Poverty, Prices, and Place: How Sensitive is the Spatial Distribution of Poverty to Cost of Living Adjustments?
AbstractThis article examines how accounting for cost-of-living differences across metropolitan and nonmetropolitan areas affects measured rates of poverty. The spatial price index used is based on the Fair Market Rent data and was developed by the Census Bureau for use in its experimental poverty research program. Following U.S. federal definitions, poverty in nonmetro areas has been consistently higher than it has been in metro areas. Using the Fair Market Rent index to adjust for differences in cost of living results in a complete reversal of nonmetro-metro rankings in terms of prevalence, depth, and severity of poverty for every year examined (1991 to 2002). (JEL I32, R1, C81) Copyright 2006, Oxford University Press.
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Bibliographic InfoArticle provided by Western Economic Association International in its journal Economic Inquiry.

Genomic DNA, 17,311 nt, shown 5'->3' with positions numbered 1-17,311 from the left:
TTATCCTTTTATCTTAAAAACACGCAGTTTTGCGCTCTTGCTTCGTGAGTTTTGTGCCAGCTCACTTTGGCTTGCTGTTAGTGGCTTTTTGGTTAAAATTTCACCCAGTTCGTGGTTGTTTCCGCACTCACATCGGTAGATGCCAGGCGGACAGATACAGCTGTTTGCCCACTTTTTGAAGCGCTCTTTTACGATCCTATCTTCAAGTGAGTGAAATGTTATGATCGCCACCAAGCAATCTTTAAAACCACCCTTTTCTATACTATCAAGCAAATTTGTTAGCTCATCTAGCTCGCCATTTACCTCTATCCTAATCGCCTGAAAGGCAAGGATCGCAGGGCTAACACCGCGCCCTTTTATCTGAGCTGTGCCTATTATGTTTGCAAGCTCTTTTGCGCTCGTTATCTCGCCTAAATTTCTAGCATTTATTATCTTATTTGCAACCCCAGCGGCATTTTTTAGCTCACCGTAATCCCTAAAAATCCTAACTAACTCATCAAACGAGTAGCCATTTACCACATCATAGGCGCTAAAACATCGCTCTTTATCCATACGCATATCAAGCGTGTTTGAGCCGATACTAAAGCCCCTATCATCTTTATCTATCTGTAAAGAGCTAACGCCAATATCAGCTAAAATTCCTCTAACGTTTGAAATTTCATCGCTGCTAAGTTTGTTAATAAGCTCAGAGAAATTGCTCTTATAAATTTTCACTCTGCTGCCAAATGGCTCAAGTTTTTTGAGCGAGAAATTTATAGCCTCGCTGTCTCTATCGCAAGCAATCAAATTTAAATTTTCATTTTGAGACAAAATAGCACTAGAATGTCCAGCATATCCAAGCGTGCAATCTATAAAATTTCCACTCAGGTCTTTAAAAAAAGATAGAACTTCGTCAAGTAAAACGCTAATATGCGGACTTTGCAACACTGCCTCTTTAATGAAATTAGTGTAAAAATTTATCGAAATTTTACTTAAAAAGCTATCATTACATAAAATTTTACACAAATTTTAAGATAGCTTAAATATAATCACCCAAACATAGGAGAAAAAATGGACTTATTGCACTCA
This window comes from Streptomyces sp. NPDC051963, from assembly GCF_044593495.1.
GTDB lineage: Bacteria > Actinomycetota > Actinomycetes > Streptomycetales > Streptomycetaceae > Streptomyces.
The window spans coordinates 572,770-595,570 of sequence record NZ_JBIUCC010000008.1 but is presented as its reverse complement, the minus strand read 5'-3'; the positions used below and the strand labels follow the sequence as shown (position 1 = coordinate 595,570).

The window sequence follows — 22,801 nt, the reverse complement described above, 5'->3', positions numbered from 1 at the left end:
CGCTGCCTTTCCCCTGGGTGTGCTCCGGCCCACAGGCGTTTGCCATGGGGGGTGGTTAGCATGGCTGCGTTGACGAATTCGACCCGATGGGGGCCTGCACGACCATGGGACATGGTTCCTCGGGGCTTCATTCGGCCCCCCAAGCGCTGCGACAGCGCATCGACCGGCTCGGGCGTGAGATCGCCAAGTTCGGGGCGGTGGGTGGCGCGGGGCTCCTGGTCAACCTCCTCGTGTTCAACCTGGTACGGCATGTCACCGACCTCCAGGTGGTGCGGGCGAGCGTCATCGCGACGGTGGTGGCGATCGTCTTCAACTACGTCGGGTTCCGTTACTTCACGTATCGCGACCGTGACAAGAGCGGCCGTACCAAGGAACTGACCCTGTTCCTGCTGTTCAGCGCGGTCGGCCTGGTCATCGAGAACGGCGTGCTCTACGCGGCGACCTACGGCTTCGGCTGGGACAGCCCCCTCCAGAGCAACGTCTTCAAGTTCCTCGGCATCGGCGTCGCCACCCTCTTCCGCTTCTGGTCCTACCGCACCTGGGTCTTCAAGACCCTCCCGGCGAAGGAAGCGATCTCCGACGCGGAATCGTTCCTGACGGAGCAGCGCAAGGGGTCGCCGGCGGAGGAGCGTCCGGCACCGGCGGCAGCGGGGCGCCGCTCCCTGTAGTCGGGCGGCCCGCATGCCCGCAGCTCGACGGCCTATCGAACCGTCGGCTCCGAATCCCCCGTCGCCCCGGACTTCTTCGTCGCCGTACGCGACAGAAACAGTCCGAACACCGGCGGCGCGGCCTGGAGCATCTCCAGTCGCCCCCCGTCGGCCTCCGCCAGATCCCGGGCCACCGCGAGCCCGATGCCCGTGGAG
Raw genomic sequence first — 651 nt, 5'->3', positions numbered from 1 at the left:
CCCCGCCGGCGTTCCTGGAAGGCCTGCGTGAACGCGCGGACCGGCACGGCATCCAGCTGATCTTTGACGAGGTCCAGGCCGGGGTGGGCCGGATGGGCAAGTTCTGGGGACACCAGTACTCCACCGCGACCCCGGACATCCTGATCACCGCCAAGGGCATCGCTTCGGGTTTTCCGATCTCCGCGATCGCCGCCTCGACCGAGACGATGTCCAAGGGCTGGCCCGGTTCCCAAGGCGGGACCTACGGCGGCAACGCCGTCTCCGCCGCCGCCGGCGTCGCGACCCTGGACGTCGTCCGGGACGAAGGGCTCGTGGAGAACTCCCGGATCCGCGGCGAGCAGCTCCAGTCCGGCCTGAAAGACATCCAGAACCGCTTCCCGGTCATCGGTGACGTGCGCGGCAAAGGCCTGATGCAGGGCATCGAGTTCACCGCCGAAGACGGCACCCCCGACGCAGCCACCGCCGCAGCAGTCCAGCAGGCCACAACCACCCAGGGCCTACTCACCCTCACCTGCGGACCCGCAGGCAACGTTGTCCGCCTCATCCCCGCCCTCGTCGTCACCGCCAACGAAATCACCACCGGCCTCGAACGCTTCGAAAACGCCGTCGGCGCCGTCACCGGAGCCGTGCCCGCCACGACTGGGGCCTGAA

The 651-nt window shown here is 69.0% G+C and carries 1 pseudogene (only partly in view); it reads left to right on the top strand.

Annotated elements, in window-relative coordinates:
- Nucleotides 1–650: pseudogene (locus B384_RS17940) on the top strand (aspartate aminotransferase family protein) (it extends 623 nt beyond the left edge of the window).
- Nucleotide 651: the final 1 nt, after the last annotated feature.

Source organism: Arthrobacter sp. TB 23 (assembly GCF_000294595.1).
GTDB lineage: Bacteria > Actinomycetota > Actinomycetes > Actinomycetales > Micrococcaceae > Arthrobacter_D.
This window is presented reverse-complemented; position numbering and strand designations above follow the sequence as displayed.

Volume (Year): 44 (2006)
Issue (Month): 2 (April)
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Find related papers by JEL classification:
- I32 - Health, Education, and Welfare - - Welfare and Poverty - - - Measurement and Analysis of Poverty
- R1 - Urban, Rural, Regional, Real Estate, and Transportation Economics - - General Regional Economics
- C81 - Mathematical and Quantitative Methods - - Data Collection and Data Estimation Methodology; Computer Programs - - - Methodology for Collecting, Estimating, and Organizing Microeconomic Data
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- Aaberge, Rolf & Langørgen, Audun & Mogstad, Magne & Østensen, Marit, 2008.
"The Impact of Local Public Services and Geographical Cost of Living Differences on Poverty Estimates,"
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